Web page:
- Welcomed feedback. If I had not been upfront at the start, the in-country staff wouldn’t have had the opportunity to address these and improve. The fact that they were willing to discuss and accept some of the feedback showed their desire to do the right thing to support the conservation and land management goals through the work of the volunteers. Overall, I experienced a much more open set of conversations with all the staff about the work undertaken, the operations and conservation as a whole by expressing my thoughts openly and I believe we mutually got a lot out of it. I certainly gained a lot of knowledge and as a bonus, we were able to find more slots for work activities to do by moving things around on the schedule!
- Community impact. Alongside the excellent partnership with Soysambu Conservancy, Projects Abroad Kenya directly funds and delivers a big and laudable piece of work in building eco-stoves for the local community through the efforts of the volunteers and through the hiring of local contractors. Eco-stoves are critical in helping to reduce the demand for firewood and are desired by the community. The website and the original land management plan didn’t profile this.
- Open to suggestions. Volunteers, depending on their expertise and desire, can choose to continue to support them after leaving the in-country experience. I chose to offer to help them to update their land management guide. The original was good, however, it needed updates and clarifications on how the partnership with the Conservancy worked.
For future volunteers, it’s useful to outline the “terms of contract” as it were when ‘you pay’ to work. Here are a few considerations for both the organization and its volunteers.
- Provide an onboarding within a few days. State clearly that it will happen and when. The onboarding may be short or long dependent on the programme as long as it covers the bases of goals, progress, role expectations.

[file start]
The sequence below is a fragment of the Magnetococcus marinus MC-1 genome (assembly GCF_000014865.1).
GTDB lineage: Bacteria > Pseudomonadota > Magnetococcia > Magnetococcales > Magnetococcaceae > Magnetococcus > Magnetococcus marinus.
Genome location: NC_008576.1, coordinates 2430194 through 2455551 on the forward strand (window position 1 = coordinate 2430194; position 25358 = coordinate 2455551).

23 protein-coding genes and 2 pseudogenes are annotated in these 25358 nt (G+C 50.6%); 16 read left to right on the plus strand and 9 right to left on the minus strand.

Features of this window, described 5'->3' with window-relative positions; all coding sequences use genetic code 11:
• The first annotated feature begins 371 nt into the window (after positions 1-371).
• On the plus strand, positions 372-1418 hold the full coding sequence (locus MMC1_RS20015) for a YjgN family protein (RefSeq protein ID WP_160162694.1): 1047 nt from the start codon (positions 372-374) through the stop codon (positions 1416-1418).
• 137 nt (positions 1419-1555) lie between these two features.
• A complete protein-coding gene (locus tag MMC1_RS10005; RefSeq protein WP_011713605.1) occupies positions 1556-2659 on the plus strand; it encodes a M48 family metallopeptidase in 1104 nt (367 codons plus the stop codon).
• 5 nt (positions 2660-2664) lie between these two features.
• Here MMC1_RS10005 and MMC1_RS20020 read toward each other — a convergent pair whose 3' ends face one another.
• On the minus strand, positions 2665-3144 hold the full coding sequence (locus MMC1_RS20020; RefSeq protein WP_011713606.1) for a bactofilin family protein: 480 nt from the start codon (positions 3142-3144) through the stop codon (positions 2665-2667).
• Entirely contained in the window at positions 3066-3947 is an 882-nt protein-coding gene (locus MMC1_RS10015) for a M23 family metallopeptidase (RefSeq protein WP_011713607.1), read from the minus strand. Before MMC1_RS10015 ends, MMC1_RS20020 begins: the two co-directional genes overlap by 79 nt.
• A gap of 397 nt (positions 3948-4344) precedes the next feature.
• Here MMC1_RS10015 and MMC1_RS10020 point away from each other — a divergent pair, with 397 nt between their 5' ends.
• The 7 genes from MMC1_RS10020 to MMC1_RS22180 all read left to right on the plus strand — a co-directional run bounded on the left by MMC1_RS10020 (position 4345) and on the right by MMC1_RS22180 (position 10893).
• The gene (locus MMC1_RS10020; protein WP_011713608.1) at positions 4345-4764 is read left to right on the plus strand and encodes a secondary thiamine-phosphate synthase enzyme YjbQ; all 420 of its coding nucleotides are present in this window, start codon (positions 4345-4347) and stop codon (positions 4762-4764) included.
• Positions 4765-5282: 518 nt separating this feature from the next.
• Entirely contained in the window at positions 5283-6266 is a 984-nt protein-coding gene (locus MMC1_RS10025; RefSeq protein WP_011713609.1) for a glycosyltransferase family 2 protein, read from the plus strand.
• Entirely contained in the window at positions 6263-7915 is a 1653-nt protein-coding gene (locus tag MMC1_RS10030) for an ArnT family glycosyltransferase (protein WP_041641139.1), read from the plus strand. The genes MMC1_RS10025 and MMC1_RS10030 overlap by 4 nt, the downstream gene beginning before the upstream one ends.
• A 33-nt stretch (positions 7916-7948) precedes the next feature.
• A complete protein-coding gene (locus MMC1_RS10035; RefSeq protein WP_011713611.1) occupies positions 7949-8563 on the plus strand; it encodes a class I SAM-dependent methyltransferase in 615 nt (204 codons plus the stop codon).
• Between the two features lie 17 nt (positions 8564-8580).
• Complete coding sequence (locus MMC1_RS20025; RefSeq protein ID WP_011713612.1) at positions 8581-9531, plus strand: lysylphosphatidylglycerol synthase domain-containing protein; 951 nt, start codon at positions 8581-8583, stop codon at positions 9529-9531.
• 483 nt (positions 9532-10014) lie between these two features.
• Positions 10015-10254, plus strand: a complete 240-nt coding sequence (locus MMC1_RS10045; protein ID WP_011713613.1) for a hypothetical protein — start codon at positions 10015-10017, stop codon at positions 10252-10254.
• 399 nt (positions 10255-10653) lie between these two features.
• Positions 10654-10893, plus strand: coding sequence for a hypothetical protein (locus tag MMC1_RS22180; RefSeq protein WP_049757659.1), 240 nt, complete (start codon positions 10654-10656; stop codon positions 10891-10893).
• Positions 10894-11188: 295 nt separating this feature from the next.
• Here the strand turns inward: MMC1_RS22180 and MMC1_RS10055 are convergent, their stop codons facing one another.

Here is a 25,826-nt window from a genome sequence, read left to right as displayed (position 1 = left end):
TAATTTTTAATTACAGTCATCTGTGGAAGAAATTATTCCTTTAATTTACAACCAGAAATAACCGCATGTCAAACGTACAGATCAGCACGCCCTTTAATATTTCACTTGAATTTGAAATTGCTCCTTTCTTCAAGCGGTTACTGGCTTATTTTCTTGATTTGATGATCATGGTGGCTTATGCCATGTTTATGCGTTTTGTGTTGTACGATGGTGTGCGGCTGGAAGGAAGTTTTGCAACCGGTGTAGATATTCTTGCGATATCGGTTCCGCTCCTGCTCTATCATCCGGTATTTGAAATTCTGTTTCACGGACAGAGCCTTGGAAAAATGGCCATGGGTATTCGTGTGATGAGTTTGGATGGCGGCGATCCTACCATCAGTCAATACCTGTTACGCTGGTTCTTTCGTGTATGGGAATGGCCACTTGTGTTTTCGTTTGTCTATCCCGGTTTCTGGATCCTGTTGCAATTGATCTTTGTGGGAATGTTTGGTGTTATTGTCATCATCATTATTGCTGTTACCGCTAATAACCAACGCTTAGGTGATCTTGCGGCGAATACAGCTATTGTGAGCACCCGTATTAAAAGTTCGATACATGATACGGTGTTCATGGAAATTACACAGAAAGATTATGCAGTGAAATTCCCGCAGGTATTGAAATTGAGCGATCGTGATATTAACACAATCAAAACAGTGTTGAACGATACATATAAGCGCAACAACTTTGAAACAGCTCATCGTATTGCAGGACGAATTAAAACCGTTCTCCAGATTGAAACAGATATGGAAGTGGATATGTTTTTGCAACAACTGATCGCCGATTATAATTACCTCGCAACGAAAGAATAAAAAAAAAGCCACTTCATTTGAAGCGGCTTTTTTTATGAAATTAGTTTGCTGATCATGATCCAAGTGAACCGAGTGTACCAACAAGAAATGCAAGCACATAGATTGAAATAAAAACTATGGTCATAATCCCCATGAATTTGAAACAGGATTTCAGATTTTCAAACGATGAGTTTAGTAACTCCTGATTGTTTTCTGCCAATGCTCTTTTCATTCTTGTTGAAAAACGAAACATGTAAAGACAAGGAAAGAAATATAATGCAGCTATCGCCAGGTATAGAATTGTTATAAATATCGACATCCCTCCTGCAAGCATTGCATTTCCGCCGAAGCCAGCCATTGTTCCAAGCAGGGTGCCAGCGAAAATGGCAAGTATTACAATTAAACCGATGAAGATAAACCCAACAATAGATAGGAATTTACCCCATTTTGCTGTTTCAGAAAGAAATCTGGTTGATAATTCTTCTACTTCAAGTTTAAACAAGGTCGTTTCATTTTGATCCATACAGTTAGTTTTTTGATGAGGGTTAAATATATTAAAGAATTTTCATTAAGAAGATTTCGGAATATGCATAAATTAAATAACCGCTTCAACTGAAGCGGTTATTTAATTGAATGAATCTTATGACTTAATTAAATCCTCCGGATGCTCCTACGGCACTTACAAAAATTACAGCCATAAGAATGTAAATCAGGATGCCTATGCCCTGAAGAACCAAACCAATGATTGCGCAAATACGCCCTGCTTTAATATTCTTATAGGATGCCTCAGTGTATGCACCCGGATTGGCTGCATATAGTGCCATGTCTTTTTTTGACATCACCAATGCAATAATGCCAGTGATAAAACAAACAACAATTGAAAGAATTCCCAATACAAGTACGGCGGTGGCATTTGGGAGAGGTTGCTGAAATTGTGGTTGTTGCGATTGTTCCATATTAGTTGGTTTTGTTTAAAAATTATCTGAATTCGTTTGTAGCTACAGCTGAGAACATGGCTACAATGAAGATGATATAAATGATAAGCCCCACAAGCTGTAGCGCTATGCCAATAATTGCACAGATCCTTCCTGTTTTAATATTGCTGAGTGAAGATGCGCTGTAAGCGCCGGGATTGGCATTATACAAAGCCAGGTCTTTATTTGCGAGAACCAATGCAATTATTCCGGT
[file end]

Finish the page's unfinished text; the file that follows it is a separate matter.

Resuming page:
- Provide meaningful work aligned to the organization’s overarching goals and principles.
- Communicate work expectations to volunteers and undertake quality control. Provide feedback on any area that needs improvement.
- Provide education and learning.
- Encourage inputs from volunteers. Assess their suggestions, and follow-up with discussing the merits or explaining why they may not be implementable.
- Be transparent on how volunteer funding is used to support the overarching goals of the programme.
- Ask, ask, ask and be engaged. If something is unclear or you are not happy about something, ask the staff. Don’t wait.
- Even if only going for the experience or the animals, there is a duty on the volunteers to be involved in all the activities signed up for. You may have paid, but it is still a commitment (and it ought to remain ethical).
- Understand the work involved and take responsibility for its completion. In one case, it was to individually identify the giraffe and upload all the monitoring information into the database. Yes, it may be boring or take a long time but it’s a necessary part of the job. There’s no point in completing the monitoring sheets and carefully taking photos for them to gather dust on the proverbial shelf.
- Be open and honest with feedback, however, also be aware that not all suggestions may be viable e.g. a suggested improvement may not meet the goals of the conservation programme or doesn’t take into account the country/culture/funds.
For more details about wildlife volunteering ethics and expectations, also check EwA’s Traveler & Volunteer Essentials.
In my next post, I’ll talk about birds and how monitoring them helps to assess the ecological health of habitats. Bird monitoring is also a wonderful way to introduce both good wildlife ethics and the field of conservation.
The Travelling Giraffe –Protecting a Species. Bahra, S. (EwA 2016)
Volunteering in Kenya: Choosing the Right Programme. Bahra, S. (EwA 2019)
Conservancy Management Plan, 2017 Soysambu Conservancy, Kenya
A Computer-assisted System for Photographic Mark–recapture Analysis. Bolger, D. et al. In Methods in Ecology and Evolution 3(5):813-822 DOI: 10.1111/j.2041-210X.2012.00212.x (2017)
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Tips & Recommendations
Jan, 16th 2020 | by Sharan Bahra
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◊ First published Jan 10th, 2020 | Our tips are regularly revised and improved.